A social practice approach to household consumption examines socially produced patterns of practice, and understands these to be composed of technology, knowledge and meaning. This approach challenges many of the assumptions made about how consumers who are supposedly economically rational behave in large-scale municipal water supply systems. Yet for an emerging body of scholarship that is sensitive to the effects of context, research on social practices is notably short of studies beyond wealthy liberal democracies. In this paper we examine the key practices of daily water consumption for households in Shanghai, China. We identify boiling water, filtering water, and buying water as the three key practices associated with daily water consumption in the home, and explain the way each is the result of combinations of knowledge, meaning and technology. We also consider short-term and longer-term shifts in practices, and explain the influence of the materiality of pollution, information and trust on these changing practices.
Geografías fluidas: territorialización marina y el escalamiento de epistemologías acuáticas locales en la costa Pacífica de Colombia
(Universidad Colegio Mayor de Cundinamarca, 2019-07-15)
El Pacífico colombiano ha sido imaginado vacío en términos sociales y lleno de recursos naturales y biodiversidad. Estos imaginarios han permitido la creación de fronteras de control que históricamente han despojado a afrodescendientes e indígenas de sus territorios ancestrales. Este artículo examina la territorialización en los océanos, tomando como referencia el Golfo de Tribugá. Muestra como comunidades afrodescendientes y actores no estatales se ven obligados a usar el lenguaje de recursos, en vez del de arraigo socio-cultural, para negociar los procesos de territorialización marinos. Informadas por sus epistemologías acuáticas, las comunidades costeras reclaman su autoridad sobre el mar a través de la creación de un área marina protegida. Usan instrumentos del estado para asegurar el acceso y control local, subvirtiendo el marco jurídico del mar como bien público de acceso abierto. El área protegida representa un lugar de resistencia que irónicamente somete a las comunidades a tecnologías disciplinarias de conservación.
Phylogeography and Sex-Biased Dispersal across Riverine Manatee Populations (Trichechus inunguis and Trichechus manatus) in South America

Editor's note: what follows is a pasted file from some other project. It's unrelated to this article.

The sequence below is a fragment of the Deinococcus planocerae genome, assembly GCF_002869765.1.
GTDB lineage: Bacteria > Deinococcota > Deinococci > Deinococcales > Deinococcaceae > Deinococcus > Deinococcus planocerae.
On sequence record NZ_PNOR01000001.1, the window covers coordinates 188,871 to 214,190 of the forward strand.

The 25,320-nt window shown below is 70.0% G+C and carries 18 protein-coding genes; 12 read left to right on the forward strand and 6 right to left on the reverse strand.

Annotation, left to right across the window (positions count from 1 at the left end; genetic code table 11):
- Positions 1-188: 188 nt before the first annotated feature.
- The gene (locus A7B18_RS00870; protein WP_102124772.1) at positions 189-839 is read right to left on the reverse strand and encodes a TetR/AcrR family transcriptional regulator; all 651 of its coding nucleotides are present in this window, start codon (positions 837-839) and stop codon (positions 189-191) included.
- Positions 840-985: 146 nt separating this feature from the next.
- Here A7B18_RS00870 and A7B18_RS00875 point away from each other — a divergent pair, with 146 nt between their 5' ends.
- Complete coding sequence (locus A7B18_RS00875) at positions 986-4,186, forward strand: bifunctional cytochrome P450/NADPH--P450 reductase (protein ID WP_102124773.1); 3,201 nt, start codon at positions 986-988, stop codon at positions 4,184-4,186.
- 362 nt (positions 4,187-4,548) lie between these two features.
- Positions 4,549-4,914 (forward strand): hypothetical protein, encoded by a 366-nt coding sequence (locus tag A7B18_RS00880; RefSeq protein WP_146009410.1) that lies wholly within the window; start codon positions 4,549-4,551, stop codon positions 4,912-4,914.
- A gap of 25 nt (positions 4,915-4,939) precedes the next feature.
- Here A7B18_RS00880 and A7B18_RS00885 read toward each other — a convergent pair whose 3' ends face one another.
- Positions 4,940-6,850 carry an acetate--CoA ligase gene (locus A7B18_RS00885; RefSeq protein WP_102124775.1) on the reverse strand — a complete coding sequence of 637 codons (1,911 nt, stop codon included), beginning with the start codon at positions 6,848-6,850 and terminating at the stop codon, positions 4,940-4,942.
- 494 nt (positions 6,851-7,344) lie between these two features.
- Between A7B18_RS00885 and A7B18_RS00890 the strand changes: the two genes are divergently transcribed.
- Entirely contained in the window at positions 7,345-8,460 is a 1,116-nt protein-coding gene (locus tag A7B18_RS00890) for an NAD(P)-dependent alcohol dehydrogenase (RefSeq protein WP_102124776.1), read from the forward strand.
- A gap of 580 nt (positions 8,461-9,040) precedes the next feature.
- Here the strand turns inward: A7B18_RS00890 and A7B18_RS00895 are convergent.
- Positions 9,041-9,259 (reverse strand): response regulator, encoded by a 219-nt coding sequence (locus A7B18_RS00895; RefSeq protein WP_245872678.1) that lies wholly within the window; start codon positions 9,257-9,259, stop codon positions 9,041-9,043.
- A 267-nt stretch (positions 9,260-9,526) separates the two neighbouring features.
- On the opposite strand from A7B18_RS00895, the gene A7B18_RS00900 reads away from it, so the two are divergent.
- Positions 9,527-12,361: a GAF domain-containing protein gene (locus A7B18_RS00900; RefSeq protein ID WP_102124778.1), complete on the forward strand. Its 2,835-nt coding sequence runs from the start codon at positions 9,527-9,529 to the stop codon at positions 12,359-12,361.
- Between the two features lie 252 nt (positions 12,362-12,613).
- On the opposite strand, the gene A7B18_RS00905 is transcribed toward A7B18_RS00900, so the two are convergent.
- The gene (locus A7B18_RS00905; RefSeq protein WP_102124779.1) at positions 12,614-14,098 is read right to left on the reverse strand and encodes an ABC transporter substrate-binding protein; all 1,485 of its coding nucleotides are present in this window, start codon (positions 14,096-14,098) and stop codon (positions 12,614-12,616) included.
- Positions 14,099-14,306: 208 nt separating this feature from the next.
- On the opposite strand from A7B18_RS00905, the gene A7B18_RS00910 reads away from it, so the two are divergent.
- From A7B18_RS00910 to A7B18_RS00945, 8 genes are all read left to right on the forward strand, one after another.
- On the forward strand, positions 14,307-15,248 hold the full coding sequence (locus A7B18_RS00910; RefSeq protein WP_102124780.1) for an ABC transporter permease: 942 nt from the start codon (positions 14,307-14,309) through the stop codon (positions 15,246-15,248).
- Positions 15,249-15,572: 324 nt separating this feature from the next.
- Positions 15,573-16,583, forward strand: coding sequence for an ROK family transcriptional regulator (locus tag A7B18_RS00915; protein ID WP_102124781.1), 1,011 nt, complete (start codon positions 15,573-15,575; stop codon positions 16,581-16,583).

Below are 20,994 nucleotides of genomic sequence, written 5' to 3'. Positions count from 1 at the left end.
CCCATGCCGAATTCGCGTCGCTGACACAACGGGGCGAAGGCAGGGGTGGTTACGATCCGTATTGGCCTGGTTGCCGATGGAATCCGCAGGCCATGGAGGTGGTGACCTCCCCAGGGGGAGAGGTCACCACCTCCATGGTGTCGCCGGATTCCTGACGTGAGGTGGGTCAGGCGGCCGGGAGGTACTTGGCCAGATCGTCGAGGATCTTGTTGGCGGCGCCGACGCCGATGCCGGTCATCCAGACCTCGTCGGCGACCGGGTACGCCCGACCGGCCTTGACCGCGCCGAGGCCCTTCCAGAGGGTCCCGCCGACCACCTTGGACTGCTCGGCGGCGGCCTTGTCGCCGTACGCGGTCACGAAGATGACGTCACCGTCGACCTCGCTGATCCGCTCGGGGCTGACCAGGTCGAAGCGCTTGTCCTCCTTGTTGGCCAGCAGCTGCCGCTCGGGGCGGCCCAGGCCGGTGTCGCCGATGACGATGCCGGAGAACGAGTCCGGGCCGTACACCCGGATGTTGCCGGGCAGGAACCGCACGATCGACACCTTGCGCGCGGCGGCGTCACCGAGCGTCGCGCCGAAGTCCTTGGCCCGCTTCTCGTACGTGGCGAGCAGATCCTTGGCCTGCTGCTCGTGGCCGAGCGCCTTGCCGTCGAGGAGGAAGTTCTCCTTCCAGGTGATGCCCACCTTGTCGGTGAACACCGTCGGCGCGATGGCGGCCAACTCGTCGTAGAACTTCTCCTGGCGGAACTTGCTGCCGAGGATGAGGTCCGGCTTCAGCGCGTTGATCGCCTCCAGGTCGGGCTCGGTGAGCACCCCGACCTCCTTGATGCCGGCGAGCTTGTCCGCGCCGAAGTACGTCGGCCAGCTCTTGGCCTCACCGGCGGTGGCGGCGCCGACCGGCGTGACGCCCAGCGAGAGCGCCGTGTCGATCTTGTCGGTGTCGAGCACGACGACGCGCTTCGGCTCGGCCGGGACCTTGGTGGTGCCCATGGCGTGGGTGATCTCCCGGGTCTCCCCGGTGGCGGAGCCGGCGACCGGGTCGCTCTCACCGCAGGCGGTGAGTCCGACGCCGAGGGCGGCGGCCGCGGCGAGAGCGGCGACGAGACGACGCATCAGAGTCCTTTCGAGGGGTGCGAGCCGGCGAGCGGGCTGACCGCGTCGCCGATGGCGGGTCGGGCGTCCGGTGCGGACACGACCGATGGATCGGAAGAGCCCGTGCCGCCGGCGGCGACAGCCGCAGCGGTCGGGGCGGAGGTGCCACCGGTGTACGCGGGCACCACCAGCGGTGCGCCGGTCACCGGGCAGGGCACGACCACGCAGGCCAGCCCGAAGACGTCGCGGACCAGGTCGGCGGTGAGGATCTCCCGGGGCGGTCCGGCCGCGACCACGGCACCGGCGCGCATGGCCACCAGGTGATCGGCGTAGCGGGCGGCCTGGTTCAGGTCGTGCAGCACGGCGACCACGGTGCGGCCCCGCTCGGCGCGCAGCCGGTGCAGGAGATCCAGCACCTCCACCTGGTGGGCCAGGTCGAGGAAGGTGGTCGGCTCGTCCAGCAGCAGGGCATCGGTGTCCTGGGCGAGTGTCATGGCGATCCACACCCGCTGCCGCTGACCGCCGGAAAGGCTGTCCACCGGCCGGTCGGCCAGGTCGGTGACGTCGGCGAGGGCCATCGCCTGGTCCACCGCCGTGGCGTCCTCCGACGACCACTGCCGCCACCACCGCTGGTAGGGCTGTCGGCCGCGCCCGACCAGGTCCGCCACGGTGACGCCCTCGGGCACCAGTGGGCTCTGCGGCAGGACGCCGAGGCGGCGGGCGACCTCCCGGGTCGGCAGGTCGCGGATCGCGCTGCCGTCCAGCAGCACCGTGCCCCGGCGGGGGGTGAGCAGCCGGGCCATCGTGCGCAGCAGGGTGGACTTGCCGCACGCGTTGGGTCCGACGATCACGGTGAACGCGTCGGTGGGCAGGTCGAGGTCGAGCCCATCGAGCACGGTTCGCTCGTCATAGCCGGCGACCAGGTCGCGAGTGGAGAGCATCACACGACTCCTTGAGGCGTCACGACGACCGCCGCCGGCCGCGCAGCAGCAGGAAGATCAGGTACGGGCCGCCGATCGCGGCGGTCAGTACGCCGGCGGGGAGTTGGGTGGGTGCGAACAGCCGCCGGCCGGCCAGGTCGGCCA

(PUBLIC LIBRARY SCIENCE, 2012-12-20)
Phylogeographic patterns and sex-biased dispersal were studied in riverine populations of West Indian (Trichechus manatus) and Amazonian manatees (T. inunguis) in South America, using 410bp D-loop (Control Region, Mitochondrial DNA) sequences and 15 nuclear microsatellite loci. This multi-locus approach was key to disentangle complex patterns of gene flow among populations. D-loop analyses revealed population structuring among all Colombian rivers for T. manatus, while microsatellite data suggested no structure. Two main populations of T. inunguis separating the Colombian and Peruvian Amazon were supported by analysis of the D-loop and microsatellite data. Overall, we provide molecular evidence for differences in dispersal patterns between sexes, demonstrating male-biased gene flow dispersal in riverine manatees. These results are in contrast with previously reported levels of population structure shown by microsatellite data in marine manatee populations, revealing low habitat restrictions to gene flow in riverine habitats, and more significant dispersal limitations for males in marine environments.
Uncertainty in Estimates, Incentives, and Emission Reductions in REDD plus Projects
The accurate monitoring and measurement of emission reductions is a critical step in Reducing Emissions from Deforestation and Degradation (REDD+). However, the existence of uncertainty in emission reduction estimates affects the performance of REDD+ projects. We assert that incentive could be a valuable policy tool for reducing monitoring errors and transaction costs. Using Stackelberg models and simulation research, this paper examines the effects of uncertainty and incentive on performance and stakeholder benefits of REDD+ projects. Finally, the uncertainties in REDD+ projects are further discussed, and equilibrium errors, emission reductions, and stakeholder benefits in different scenarios are compared. The results show that errors do affect the measured value of carbon emissions and compensation payments. However, incentive for investors can reduce monitoring errors and improve the performance of REDD+ projects. Therefore, in the future, incentive should be provided to investors rather than landholders.